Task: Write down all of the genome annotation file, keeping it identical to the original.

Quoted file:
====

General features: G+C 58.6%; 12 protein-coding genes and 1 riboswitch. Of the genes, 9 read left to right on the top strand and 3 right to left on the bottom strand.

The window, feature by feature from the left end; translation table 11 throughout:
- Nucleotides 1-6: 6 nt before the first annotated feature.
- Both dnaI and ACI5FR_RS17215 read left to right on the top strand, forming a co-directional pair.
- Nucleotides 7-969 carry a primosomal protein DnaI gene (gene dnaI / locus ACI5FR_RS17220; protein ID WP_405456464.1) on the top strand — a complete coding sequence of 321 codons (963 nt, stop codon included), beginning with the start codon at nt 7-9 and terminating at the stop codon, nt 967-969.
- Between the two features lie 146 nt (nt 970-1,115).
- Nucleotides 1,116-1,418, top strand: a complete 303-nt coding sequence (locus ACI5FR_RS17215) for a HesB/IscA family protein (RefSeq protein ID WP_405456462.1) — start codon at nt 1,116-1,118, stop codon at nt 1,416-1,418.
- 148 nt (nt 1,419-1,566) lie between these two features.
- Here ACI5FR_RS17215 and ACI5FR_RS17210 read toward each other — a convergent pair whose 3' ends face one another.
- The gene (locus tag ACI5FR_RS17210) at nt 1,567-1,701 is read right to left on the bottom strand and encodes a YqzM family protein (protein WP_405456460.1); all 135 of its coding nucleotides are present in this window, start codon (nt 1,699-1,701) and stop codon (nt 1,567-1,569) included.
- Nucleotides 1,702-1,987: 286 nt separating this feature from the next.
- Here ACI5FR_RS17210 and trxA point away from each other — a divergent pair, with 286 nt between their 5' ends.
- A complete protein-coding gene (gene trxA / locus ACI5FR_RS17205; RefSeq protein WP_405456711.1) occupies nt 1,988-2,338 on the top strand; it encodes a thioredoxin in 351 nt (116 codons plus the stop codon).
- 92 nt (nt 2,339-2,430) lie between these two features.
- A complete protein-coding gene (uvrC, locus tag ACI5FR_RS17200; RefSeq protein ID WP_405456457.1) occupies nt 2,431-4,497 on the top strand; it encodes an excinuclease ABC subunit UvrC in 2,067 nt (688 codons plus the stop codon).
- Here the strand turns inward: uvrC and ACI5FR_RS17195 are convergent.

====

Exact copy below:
General features: G+C 58.6%; 12 protein-coding genes and 1 riboswitch. Of the genes, 9 read left to right on the top strand and 3 right to left on the bottom strand.

The window, feature by feature from the left end; translation table 11 throughout:
- Nucleotides 1-6: 6 nt before the first annotated feature.
- Both dnaI and ACI5FR_RS17215 read left to right on the top strand, forming a co-directional pair.
- Nucleotides 7-969 carry a primosomal protein DnaI gene (gene dnaI / locus ACI5FR_RS17220; protein ID WP_405456464.1) on the top strand — a complete coding sequence of 321 codons (963 nt, stop codon included), beginning with the start codon at nt 7-9 and terminating at the stop codon, nt 967-969.
- Between the two features lie 146 nt (nt 970-1,115).
- Nucleotides 1,116-1,418, top strand: a complete 303-nt coding sequence (locus ACI5FR_RS17215) for a HesB/IscA family protein (RefSeq protein ID WP_405456462.1) — start codon at nt 1,116-1,118, stop codon at nt 1,416-1,418.
- 148 nt (nt 1,419-1,566) lie between these two features.
- Here ACI5FR_RS17215 and ACI5FR_RS17210 read toward each other — a convergent pair whose 3' ends face one another.
- The gene (locus tag ACI5FR_RS17210) at nt 1,567-1,701 is read right to left on the bottom strand and encodes a YqzM family protein (protein WP_405456460.1); all 135 of its coding nucleotides are present in this window, start codon (nt 1,699-1,701) and stop codon (nt 1,567-1,569) included.
- Nucleotides 1,702-1,987: 286 nt separating this feature from the next.
- Here ACI5FR_RS17210 and trxA point away from each other — a divergent pair, with 286 nt between their 5' ends.
- A complete protein-coding gene (gene trxA / locus ACI5FR_RS17205; RefSeq protein WP_405456711.1) occupies nt 1,988-2,338 on the top strand; it encodes a thioredoxin in 351 nt (116 codons plus the stop codon).
- 92 nt (nt 2,339-2,430) lie between these two features.
- A complete protein-coding gene (uvrC, locus tag ACI5FR_RS17200; RefSeq protein ID WP_405456457.1) occupies nt 2,431-4,497 on the top strand; it encodes an excinuclease ABC subunit UvrC in 2,067 nt (688 codons plus the stop codon).
- Here the strand turns inward: uvrC and ACI5FR_RS17195 are convergent.